Celebrating Two Student-Centered Sustainability Projects

February 04, 2022
Gonzaga University News Service

SPOKANE, Wash. – Two student-centered, environmentally focused projects will help lower energy costs and carbon footprints in Spokane.  

The ribbon-cutting ceremony for newly installed solar panels at Transitions, a Spokane nonprofit supporting women and children experiencing homelessness, took place on Jan. 29, while the Gonzaga Center for Climate, Society and the Environment launched a window-weatherization program for students in the Logan Neighborhood. 

The ceremony celebrating Transitions’ new solar panels was at 1 p.m. Saturday after a year and a half of student efforts led by the Gonzaga Sustainable Energy Club (GSE). The solar panels will save the nonprofit an estimated $116,000 over the course of their 20-year lifespan according to Gonzaga senior civil engineering student Jess Vazquez. 

The student team partnered with RE-volv, a nonprofit that finances community solar energy projects, through its solar ambassador program.


Ten students wearing Gonzaga Sustainable Energy Club gear 

Left to right: Hayden Saalfield, Helena Laan, A. Borbridge, Theopania Labay, Sarah Frisby, Jessica "Jess" Vazquez, Owen McKinstry, Nathan Coats, Alex Palmatier and Mark Pham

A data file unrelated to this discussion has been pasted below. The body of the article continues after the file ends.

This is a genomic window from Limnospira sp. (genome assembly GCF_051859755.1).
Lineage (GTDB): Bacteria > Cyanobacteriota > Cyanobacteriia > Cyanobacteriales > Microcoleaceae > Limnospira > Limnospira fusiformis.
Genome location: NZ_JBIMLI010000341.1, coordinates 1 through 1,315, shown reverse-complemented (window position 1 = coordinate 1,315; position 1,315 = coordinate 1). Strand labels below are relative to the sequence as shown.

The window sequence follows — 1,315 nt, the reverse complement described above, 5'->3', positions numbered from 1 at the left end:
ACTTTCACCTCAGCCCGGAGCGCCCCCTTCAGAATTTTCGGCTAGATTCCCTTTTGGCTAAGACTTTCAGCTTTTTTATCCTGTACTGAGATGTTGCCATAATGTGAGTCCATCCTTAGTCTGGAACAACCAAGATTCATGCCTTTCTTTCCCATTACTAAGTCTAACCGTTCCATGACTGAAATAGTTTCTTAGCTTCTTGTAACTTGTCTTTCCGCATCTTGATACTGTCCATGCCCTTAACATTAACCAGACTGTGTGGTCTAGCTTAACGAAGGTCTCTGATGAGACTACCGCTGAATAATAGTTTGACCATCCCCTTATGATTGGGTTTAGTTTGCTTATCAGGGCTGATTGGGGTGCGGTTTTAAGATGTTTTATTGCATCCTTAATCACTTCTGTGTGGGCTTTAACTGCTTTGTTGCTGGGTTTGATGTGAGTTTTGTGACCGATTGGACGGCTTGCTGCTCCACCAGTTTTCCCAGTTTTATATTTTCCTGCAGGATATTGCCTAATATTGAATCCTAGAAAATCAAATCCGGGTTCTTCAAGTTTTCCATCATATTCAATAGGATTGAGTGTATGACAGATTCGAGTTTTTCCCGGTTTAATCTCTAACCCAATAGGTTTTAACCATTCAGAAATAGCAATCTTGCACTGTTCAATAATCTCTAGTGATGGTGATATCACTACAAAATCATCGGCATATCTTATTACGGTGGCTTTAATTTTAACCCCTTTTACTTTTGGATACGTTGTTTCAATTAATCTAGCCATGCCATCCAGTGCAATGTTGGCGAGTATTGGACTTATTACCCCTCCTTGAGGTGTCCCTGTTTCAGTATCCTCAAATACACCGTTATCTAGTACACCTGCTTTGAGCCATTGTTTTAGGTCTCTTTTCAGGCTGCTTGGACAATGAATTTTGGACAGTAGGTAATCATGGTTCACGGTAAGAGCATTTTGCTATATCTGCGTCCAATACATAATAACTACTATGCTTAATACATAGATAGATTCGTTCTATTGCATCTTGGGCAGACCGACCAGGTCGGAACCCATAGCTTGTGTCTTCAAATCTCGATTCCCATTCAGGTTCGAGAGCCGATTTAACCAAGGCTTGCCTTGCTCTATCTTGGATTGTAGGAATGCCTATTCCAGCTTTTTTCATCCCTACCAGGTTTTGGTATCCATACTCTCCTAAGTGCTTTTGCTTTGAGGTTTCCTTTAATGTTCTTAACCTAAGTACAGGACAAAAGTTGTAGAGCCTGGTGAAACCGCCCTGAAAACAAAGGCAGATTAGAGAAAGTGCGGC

The student group saw it as an opportunity to improve energy equity. 

“Solar is pretty isolated to those who can afford that big upfront cost … now we’re able to help those that don’t usually get that help,” said Vazquez. 

Nonprofits have limited funding for new technology like solar panels.  

“They can take their savings and reinvest that into the community,” said Sarah Frisby, senior civil engineering student.  

Energy-cost savings will allow Transitions to direct more funding toward its mission of ending poverty and homelessness for Spokane women and children. 

On campus, the Gonzaga Center for Climate, Society and the Environment provided window-weatherization kits for 156 windows to students in a pilot project designed to save money and reduce energy consumption in the Logan Neighborhood. 

Program coordinator Karli Honebein posed the questions that inspired the project: “What can the Climate Center do to make a tangible impact in our community? What can we do to support our community to take real, tangible steps?” 

Many rental units in the Logan neighborhood have minimal insulation, old furnaces and single pane windows, which leads to high energy usage and electricity bills, Honebein said. The kits have the potential to reduce a utility bill up to 25%. 

The team hopes to expand to residents outside the Gonzaga community after evaluating the pilot’s success this spring.


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